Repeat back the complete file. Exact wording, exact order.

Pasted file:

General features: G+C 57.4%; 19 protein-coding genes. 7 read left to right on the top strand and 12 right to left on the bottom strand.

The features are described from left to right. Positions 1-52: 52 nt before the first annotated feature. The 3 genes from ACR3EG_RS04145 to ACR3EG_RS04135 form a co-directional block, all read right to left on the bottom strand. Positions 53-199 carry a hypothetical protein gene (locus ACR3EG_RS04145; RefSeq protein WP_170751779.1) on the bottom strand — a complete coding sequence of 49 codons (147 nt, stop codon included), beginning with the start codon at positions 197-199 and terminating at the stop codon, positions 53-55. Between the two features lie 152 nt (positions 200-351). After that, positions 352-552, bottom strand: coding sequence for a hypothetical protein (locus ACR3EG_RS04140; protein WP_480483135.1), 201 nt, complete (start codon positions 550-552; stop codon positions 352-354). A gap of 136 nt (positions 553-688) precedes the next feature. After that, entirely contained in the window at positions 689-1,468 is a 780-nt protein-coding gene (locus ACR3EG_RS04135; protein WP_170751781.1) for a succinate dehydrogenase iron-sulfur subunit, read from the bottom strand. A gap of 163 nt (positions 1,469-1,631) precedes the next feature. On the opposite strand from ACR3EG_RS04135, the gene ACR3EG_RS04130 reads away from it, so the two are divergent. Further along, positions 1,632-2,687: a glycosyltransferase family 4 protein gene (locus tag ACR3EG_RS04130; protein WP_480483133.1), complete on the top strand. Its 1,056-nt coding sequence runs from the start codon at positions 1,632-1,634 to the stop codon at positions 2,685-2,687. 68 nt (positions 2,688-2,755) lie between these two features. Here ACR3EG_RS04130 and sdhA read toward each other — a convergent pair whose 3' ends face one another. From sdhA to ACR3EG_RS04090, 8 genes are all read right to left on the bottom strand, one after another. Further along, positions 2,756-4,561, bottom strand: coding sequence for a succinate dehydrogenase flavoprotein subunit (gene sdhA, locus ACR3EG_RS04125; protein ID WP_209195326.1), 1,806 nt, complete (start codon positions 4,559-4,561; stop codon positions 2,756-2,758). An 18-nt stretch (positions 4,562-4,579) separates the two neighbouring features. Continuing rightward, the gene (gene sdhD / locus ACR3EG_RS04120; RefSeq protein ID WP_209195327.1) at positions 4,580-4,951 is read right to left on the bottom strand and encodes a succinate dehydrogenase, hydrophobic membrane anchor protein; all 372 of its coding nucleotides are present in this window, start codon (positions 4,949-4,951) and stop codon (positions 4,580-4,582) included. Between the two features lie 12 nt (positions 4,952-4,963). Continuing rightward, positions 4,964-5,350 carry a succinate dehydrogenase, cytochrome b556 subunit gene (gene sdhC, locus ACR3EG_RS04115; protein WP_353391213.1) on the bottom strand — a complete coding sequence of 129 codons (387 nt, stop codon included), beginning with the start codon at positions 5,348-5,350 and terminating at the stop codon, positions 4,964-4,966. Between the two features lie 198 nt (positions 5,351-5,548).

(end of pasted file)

General features: G+C 57.4%; 19 protein-coding genes. 7 read left to right on the top strand and 12 right to left on the bottom strand.

The features are described from left to right. Positions 1-52: 52 nt before the first annotated feature. The 3 genes from ACR3EG_RS04145 to ACR3EG_RS04135 form a co-directional block, all read right to left on the bottom strand. Positions 53-199 carry a hypothetical protein gene (locus ACR3EG_RS04145; RefSeq protein WP_170751779.1) on the bottom strand — a complete coding sequence of 49 codons (147 nt, stop codon included), beginning with the start codon at positions 197-199 and terminating at the stop codon, positions 53-55. Between the two features lie 152 nt (positions 200-351). After that, positions 352-552, bottom strand: coding sequence for a hypothetical protein (locus ACR3EG_RS04140; protein WP_480483135.1), 201 nt, complete (start codon positions 550-552; stop codon positions 352-354). A gap of 136 nt (positions 553-688) precedes the next feature. After that, entirely contained in the window at positions 689-1,468 is a 780-nt protein-coding gene (locus ACR3EG_RS04135; protein WP_170751781.1) for a succinate dehydrogenase iron-sulfur subunit, read from the bottom strand. A gap of 163 nt (positions 1,469-1,631) precedes the next feature. On the opposite strand from ACR3EG_RS04135, the gene ACR3EG_RS04130 reads away from it, so the two are divergent. Further along, positions 1,632-2,687: a glycosyltransferase family 4 protein gene (locus tag ACR3EG_RS04130; protein WP_480483133.1), complete on the top strand. Its 1,056-nt coding sequence runs from the start codon at positions 1,632-1,634 to the stop codon at positions 2,685-2,687. 68 nt (positions 2,688-2,755) lie between these two features. Here ACR3EG_RS04130 and sdhA read toward each other — a convergent pair whose 3' ends face one another. From sdhA to ACR3EG_RS04090, 8 genes are all read right to left on the bottom strand, one after another. Further along, positions 2,756-4,561, bottom strand: coding sequence for a succinate dehydrogenase flavoprotein subunit (gene sdhA, locus ACR3EG_RS04125; protein ID WP_209195326.1), 1,806 nt, complete (start codon positions 4,559-4,561; stop codon positions 2,756-2,758). An 18-nt stretch (positions 4,562-4,579) separates the two neighbouring features. Continuing rightward, the gene (gene sdhD / locus ACR3EG_RS04120; RefSeq protein ID WP_209195327.1) at positions 4,580-4,951 is read right to left on the bottom strand and encodes a succinate dehydrogenase, hydrophobic membrane anchor protein; all 372 of its coding nucleotides are present in this window, start codon (positions 4,949-4,951) and stop codon (positions 4,580-4,582) included. Between the two features lie 12 nt (positions 4,952-4,963). Continuing rightward, positions 4,964-5,350 carry a succinate dehydrogenase, cytochrome b556 subunit gene (gene sdhC, locus ACR3EG_RS04115; protein WP_353391213.1) on the bottom strand — a complete coding sequence of 129 codons (387 nt, stop codon included), beginning with the start codon at positions 5,348-5,350 and terminating at the stop codon, positions 4,964-4,966. Between the two features lie 198 nt (positions 5,351-5,548).